- BIMAR  -The little known history of the Ducati 20° inclined 10x80 binoculars; By Giuseppe Finizio
 
        

 We would like to present a very interesting web site of Robert Forslund:
    http://www.forslund.de/contact1.html
 

 

 

 

 


I. The list of the binoculars Literature. The list will be extended.


In English language:

1. Dr. Stephen Rohan – Eyes of The Wehrmacht.  An illustrated guide to The German World War II;  10 x 80 Binoculars; Volume I. Published by Rohan Optical Press Bradbury, California 1996 

2. Dr. Stephen Rohan – A Guide to Handheld Military Binoculars 1894-1945. Published by Optical Press Bradbury, California, 2001(ISBN 0-9709003-0-9)

3. Robert Forslund – Swedish Military Binoculars. The Best Possible Binoculars. Leezen 2009

4. William Reid – Barr & Stroud Binoculars and The Royal Navy.  Published by National Museums of Scotland, Edinburgh  2001 (ISBN 1-901663-66-3)

5. R.C. Gregory – Notes on Binoculars and their use. Published in 2003 (ISBN 0-9544050-0-5)

6. R.C. Gregory M.A. - Fine Binoculars of The Twentieth Century. Published in 2004 (ISBN 0-9544050-2-1)

7. R.C. Gregory M.A. - Binoculars: A Pocket Guide. Published in 2005 (ISBN 0-9544050-4-8)

In German language:
1. Liste der Fertigungskennzeichen fĂĽr Waffen, Munition und Gerät (Nach Buchstabengruppen geordnet) Berlin 1944 Gedruck im Oberkommando des Heeres. Originalgetreuer Nachdruck, herausgegeben von Karl R.Pawlas, Publizistisches Archiv fĂĽr Militär- und Waffenwesen. NĂĽrnberg 1977  (ISBN 3 – 88088 – 214 – 2). [‘List of Manufacturer’s Marks for Arms, Ammunition and Implements’ that had been edited in 1940 to 1945 as a secret publication by the Supreme Command of the Army (Chief of the Army Armament and Commander of the Reserve Army) Army Ordnance Department Wa Z 2. ]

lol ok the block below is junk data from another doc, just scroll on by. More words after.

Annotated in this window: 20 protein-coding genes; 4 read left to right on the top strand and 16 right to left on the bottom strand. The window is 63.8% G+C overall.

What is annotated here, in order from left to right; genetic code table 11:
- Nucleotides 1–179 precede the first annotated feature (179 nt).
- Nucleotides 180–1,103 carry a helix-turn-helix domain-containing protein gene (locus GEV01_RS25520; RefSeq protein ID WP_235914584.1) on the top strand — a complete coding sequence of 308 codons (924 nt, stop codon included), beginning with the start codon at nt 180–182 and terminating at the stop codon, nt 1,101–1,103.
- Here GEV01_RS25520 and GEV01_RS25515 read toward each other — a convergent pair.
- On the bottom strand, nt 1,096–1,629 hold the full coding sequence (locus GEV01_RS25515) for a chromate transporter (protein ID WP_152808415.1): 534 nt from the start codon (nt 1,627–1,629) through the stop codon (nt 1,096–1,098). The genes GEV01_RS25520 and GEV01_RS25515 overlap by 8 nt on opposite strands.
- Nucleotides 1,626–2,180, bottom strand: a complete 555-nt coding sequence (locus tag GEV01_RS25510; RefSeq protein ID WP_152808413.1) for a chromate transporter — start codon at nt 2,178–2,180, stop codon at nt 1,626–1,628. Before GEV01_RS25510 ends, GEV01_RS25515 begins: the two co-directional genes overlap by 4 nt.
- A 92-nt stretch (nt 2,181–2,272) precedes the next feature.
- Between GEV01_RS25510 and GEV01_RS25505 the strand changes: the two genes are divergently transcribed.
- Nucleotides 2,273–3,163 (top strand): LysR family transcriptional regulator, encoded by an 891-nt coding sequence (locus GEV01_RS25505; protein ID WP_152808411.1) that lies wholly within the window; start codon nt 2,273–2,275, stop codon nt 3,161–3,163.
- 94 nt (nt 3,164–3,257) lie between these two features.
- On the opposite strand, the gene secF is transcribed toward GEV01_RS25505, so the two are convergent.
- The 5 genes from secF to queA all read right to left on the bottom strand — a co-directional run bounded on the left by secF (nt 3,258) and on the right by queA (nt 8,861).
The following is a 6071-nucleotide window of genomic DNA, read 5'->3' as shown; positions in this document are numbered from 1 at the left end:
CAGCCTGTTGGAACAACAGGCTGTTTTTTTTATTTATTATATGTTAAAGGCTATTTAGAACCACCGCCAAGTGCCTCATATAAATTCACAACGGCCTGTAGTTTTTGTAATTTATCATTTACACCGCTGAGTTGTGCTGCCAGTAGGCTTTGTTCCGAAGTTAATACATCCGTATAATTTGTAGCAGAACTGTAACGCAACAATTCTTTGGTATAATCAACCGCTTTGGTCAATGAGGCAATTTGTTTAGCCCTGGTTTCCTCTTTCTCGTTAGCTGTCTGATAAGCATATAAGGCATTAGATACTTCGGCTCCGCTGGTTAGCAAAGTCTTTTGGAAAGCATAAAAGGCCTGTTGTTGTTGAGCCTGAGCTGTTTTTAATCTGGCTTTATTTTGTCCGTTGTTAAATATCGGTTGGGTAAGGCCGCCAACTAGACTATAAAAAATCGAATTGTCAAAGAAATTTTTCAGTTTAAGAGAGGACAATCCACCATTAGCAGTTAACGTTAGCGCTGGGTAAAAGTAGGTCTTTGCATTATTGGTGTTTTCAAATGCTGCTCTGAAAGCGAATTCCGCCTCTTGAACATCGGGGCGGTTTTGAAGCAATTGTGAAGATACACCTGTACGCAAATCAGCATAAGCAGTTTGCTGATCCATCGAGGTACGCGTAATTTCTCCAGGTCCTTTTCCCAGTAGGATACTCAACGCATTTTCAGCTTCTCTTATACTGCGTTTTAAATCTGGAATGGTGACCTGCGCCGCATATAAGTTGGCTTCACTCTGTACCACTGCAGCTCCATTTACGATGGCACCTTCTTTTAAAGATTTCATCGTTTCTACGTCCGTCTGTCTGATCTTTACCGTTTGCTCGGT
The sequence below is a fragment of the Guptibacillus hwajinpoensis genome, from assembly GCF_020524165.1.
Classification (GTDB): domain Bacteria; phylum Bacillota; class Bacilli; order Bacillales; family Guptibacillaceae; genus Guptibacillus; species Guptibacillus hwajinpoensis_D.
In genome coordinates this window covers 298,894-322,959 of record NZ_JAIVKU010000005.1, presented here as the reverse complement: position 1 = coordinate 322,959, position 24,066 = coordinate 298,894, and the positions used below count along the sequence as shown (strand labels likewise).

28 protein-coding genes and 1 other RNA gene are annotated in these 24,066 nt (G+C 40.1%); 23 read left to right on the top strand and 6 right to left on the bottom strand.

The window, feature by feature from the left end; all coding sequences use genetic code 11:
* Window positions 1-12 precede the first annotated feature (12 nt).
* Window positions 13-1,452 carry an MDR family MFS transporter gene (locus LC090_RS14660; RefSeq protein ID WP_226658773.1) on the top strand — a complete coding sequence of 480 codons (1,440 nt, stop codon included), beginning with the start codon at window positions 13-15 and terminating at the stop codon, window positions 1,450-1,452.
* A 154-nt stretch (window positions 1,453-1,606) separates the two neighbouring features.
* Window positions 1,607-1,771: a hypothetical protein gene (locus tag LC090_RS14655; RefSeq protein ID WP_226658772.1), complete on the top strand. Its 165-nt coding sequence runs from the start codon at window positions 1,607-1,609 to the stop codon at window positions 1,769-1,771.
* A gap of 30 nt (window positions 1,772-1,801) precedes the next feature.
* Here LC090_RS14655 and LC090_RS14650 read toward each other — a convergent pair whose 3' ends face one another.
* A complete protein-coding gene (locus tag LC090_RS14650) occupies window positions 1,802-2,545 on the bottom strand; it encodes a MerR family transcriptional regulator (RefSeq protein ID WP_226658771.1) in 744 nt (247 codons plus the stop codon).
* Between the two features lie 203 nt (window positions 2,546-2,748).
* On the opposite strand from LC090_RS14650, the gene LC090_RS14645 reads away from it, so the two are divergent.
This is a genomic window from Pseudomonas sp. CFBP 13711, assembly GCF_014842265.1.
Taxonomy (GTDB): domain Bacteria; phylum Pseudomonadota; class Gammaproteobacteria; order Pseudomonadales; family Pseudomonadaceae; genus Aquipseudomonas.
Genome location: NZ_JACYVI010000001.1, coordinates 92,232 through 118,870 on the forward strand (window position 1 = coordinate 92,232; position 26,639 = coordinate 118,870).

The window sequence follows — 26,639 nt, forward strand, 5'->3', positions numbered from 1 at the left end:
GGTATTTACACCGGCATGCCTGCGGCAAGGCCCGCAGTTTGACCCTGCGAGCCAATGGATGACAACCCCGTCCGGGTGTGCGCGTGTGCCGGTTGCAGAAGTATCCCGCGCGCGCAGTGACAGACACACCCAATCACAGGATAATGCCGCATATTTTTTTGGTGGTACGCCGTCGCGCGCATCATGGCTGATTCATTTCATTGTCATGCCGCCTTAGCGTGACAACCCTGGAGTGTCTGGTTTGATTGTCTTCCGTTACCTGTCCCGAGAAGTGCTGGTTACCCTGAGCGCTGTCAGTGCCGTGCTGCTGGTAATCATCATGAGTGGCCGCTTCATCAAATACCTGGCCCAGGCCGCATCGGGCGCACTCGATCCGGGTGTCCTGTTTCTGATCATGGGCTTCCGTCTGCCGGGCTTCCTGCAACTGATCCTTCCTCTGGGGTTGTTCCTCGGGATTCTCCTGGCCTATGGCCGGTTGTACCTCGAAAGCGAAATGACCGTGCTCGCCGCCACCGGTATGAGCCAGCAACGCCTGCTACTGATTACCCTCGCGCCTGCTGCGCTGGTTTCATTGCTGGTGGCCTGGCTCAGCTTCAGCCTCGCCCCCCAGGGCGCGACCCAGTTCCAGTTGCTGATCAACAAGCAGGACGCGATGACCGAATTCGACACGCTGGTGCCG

2. Karsten Porezag - Hensoldt. Geschichte eines Optische Werkers in Wetzlar. Band 1: Familien- und GrĂĽndungsgeschichte bis 1903. Published in 2001 Karsten Porezag, Wetzlar (ISBN 3-9807950-0-4) - Hensoldt - History of an optical company in Wetzlar. Volume 1: Family History and founding of the Company until 1903. The translation of the title into English, by Google language tools.

 3. Hans T. Seeger - Felstecher. Ferngläser im Wandel der Zeit; Germany Hamburg 1989. Binoculars. Binoculars through the ages. The translation of the title into English, by Google language tools. (read book)

4. Hans T. Seeger - Militärische Ferngläser und Fernrohre in Heer, Luftwaffe und Marine;  Military Binoculars and Telescope for Land, Air and Sea Service. Germany Hamburg 1995; ISBN 3-00-000457-2. The title of the book is in German and English language. (gray book)

5. Hans T. Seeger - Zeiss-Feldstecher Handferngläser von 1894-1919. Modelle - Merkmale - Mythos. The book is in German language. Zeiss binoculars  hand binoculars from 1894-1919. Modles - Features - Myth - the title translated by Google. Dr Hans T. Seeger, Hamburg 2010, ISBN 3-00-031440-7. (blue book)

In Polish language:
1. Antoni M.Piaskowski – Dawne Lunety I Lornetki W Zbiorach Polskich; Warszawa 1996 (ISBN 83-901353-7-X) ) -  Old lunettes and binoculars in Polish collection.

2. Piotr Matejuk – Wojskowe Przyrzady Optyczne w II Rzeczpospolitej;  Published by Bellona, Warszawa 1997 )ISBN 83-11-08675-3) ) - The military optical instruments in the II Polish Republic.

 

 

 

 

II. The Dictionary
 History of binocular construction according to Dr. Stephen Rohan description in book 2 (no. 2 in the list-above)

- Galilean binoculars, Non-prism binoculars

’Galilean binoculars’ were named after Galileo Galilei, the Italian astronomer. These binoculars consist of convex lenses for the objectives and concave lenses for the eyepieces; they form upright images. Galilean binoculars feature neither high magnification nor a wide field of view.